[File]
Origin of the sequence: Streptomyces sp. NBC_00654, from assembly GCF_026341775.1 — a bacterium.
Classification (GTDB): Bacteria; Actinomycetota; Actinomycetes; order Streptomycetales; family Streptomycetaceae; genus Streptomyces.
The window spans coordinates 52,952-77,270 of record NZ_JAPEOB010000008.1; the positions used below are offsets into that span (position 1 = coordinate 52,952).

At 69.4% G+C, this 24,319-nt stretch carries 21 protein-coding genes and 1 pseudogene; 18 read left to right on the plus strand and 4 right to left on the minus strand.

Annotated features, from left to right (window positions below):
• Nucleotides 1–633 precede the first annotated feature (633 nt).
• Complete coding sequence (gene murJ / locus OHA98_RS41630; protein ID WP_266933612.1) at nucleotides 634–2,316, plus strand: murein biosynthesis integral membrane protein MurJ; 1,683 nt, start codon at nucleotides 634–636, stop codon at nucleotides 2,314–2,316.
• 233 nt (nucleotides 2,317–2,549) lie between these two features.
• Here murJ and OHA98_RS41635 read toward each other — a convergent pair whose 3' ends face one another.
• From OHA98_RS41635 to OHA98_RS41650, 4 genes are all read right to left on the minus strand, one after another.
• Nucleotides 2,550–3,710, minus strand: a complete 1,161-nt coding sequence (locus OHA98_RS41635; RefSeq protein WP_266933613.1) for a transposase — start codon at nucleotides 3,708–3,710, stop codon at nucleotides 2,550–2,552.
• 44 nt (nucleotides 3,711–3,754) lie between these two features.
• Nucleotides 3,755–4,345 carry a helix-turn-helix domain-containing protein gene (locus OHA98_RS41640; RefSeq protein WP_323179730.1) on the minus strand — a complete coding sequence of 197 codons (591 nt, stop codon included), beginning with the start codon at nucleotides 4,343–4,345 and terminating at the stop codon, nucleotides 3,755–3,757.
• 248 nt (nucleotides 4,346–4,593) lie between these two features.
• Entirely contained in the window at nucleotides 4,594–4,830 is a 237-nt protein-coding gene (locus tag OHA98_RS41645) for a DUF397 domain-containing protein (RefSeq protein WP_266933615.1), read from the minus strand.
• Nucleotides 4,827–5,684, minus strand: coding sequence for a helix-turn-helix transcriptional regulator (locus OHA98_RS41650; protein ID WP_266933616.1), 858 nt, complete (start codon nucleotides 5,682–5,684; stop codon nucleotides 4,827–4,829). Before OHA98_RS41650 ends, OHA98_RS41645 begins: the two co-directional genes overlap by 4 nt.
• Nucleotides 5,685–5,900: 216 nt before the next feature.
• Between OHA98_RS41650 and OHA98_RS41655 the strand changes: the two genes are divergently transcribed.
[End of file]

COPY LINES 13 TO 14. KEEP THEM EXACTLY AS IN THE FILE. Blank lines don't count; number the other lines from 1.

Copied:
• Nucleotides 3,755–4,345 carry a helix-turn-helix domain-containing protein gene (locus OHA98_RS41640; RefSeq protein WP_323179730.1) on the minus strand — a complete coding sequence of 197 codons (591 nt, stop codon included), beginning with the start codon at nucleotides 4,343–4,345 and terminating at the stop codon, nucleotides 3,755–3,757.
• 248 nt (nucleotides 4,346–4,593) lie between these two features.